EC2 monitoring cheatsheet

Discover all the commands and metrics you need to monitor your EC2 instances in one place with this awesome cheatsheet from our friends at Datadog. Keep track of important resource metrics and status checks for your EC2 instances. This cheatsheet provides: Commands to run status checks and collect metrics vital to understanding overall EC2 instance performance and health Parameters and dimensions used to query EC2 statistics and filter instances by status A quick-start guide to using Datadog to collect metrics and status information to monitor AWS EC2 instances Also checkout this 3 part deep dive into the key metrics for EC2 monitoring from Maxim Brown on the Datadog engineering blog.

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Brian Krebs krebsonsecurity.com

Reddit breach highlights limits of SMS-based authentication

The cause is a 2FA fail with either SIM security or a mobile number port-out scam as the point of failure. Brian Krebs writes for KrebsOnSecurity: Of particular note is that although the Reddit employee accounts tied to the breach were protected by SMS-based two-factor authentication, the intruder(s) managed to intercept that second factor. In one common scenario, known as a SIM-swap, the attacker masquerading as the target tricks the target’s mobile provider into tying the customer’s service to a new SIM card that the bad guys control. Another typical scheme involves mobile number port-out scams, wherein the attacker impersonates a customer and requests that the customer’s mobile number be transferred to another mobile network provider. Were you exposed? ...between June 14 and 18 an attacker compromised several employee accounts at its cloud and source code hosting providers. Reddit said the exposed data included internal source code as well as email addresses and obfuscated passwords for all Reddit users who registered accounts on the site prior to May 2007. The incident also exposed the email addresses of some users who had signed up to receive daily email digests of specific discussion threads.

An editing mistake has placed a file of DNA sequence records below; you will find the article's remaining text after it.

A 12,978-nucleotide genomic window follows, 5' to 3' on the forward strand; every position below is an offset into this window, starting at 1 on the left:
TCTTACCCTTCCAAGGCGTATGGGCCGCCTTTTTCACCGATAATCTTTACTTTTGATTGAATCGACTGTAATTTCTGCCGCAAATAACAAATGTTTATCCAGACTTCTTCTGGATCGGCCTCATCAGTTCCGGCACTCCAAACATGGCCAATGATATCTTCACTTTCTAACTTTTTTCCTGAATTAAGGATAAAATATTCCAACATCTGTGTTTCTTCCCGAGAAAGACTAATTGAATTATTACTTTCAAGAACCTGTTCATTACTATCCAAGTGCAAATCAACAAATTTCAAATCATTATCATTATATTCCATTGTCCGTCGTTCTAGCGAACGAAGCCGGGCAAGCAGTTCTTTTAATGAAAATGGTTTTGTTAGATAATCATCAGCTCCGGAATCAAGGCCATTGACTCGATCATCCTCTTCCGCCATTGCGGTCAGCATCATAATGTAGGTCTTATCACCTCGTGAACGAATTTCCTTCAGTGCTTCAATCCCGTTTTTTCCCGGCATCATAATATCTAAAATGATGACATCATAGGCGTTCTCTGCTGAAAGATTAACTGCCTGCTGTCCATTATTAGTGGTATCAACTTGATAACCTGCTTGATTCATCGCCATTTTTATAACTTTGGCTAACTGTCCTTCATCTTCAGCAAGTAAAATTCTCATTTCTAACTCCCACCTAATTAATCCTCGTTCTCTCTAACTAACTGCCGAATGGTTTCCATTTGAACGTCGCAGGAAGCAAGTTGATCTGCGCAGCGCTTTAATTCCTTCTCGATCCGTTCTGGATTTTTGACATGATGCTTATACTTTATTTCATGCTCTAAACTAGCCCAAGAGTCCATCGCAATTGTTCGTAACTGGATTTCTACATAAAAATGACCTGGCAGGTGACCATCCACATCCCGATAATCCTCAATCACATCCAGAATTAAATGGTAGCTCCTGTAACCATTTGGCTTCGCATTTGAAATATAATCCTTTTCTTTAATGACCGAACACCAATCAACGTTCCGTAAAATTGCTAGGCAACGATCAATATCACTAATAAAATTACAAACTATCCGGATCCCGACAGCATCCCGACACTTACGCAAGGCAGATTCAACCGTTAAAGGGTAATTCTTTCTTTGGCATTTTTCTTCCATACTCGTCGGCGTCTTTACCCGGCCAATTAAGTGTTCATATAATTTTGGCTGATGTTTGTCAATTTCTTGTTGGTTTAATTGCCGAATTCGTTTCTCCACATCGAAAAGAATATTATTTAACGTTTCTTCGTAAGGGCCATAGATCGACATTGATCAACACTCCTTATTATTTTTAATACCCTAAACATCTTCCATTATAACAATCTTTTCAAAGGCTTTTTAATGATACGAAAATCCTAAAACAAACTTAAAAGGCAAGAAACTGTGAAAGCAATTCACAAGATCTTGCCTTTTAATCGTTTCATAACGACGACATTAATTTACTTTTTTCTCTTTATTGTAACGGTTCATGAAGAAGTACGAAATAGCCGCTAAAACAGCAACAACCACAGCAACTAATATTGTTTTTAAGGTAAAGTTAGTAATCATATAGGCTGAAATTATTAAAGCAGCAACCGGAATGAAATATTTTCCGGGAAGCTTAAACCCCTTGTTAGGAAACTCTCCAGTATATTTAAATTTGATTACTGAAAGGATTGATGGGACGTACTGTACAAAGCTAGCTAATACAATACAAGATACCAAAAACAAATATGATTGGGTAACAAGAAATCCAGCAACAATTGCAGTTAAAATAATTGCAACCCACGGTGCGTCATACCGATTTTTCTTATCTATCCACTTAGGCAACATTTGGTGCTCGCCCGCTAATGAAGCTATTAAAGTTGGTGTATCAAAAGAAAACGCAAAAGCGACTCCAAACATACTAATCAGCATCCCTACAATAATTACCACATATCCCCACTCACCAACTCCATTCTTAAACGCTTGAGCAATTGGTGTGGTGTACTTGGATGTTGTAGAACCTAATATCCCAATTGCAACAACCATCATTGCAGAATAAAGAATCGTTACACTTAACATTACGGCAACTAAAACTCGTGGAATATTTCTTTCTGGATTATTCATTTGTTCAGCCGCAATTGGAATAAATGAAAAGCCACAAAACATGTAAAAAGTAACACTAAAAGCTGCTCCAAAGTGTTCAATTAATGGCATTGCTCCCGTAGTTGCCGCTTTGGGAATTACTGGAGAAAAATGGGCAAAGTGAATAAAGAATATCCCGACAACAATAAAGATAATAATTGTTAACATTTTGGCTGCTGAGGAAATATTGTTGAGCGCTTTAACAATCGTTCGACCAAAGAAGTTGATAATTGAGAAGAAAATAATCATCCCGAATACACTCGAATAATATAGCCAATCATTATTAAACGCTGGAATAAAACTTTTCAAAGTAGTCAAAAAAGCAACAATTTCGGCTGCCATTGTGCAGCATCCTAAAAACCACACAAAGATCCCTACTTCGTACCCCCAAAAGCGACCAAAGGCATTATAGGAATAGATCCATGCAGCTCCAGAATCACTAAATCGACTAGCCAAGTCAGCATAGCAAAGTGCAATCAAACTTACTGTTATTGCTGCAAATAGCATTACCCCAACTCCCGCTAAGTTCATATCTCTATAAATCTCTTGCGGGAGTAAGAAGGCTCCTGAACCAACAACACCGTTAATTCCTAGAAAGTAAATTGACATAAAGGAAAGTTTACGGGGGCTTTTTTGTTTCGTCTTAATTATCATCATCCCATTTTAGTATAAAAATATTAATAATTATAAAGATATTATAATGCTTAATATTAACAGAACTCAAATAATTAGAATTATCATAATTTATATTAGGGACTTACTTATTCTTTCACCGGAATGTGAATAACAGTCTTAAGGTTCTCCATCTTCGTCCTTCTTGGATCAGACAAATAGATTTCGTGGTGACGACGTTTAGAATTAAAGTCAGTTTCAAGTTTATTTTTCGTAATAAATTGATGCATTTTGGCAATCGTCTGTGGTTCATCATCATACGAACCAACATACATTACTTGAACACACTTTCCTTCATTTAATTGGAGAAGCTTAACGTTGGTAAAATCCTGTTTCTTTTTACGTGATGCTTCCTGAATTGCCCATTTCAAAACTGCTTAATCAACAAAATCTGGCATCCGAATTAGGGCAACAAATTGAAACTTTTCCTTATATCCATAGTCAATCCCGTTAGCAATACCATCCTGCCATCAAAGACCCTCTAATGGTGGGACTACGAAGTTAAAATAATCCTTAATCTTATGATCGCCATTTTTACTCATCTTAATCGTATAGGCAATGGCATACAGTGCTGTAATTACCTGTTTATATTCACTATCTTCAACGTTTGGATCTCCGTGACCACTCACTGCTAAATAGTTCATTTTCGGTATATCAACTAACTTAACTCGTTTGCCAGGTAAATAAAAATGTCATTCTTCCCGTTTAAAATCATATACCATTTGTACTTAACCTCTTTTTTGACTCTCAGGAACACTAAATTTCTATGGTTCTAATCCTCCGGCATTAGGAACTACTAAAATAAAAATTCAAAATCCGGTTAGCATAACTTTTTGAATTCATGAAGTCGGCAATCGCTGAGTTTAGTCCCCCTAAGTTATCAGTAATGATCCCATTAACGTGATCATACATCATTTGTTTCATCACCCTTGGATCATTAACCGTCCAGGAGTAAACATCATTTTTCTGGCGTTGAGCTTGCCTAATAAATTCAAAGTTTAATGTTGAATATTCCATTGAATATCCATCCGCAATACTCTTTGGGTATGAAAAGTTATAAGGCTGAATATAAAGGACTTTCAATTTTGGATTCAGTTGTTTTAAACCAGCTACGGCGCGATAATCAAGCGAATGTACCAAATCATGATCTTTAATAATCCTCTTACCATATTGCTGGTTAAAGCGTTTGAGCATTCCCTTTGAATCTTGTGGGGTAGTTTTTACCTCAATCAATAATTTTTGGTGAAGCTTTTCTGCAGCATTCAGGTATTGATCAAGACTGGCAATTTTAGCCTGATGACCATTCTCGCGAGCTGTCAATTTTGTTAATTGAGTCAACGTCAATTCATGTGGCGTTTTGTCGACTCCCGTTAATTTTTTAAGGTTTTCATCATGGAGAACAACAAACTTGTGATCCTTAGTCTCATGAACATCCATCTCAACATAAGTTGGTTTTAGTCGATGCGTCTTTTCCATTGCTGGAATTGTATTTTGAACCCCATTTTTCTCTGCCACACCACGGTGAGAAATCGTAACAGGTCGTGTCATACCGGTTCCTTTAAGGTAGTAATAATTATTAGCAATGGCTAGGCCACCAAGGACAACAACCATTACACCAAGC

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Ashley Baxter Avatar Away from Keyboard #3

Ashley Baxter is excited about… insurance?

Thirteen years ago, Ashley Baxter inherited the family insurance business when her Dad passed away. Even though she's a talented photographer, and built a successful photography business, the insurance industry kept calling her name. Ashley talks about what excites her about insurance, the challenges of running a business, and how burnout forced her to focus.

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Lara Hogan larahogan.me

Lara Hogan's guide to writing a "Week in Review" doc

The important thing to remember about leading is you have to have clear lines of communication with those you lead. I love the ideas Lara shared in this guide to writing a "week in review" team update. This doc helped me set records straight, disseminate info to lots of people at once, and open up conversation internally, while reflecting on the themes that had come up in weekly one-on-ones, backchannels, team meetings, etc. What I chose to write about each time widely varied. Though the teams who reported to me were the primary audience for this doc, I kept it internally-public, meaning that anyone at the company could read and comment in it. I found that some other managers just weren’t talking about hard things that were happening...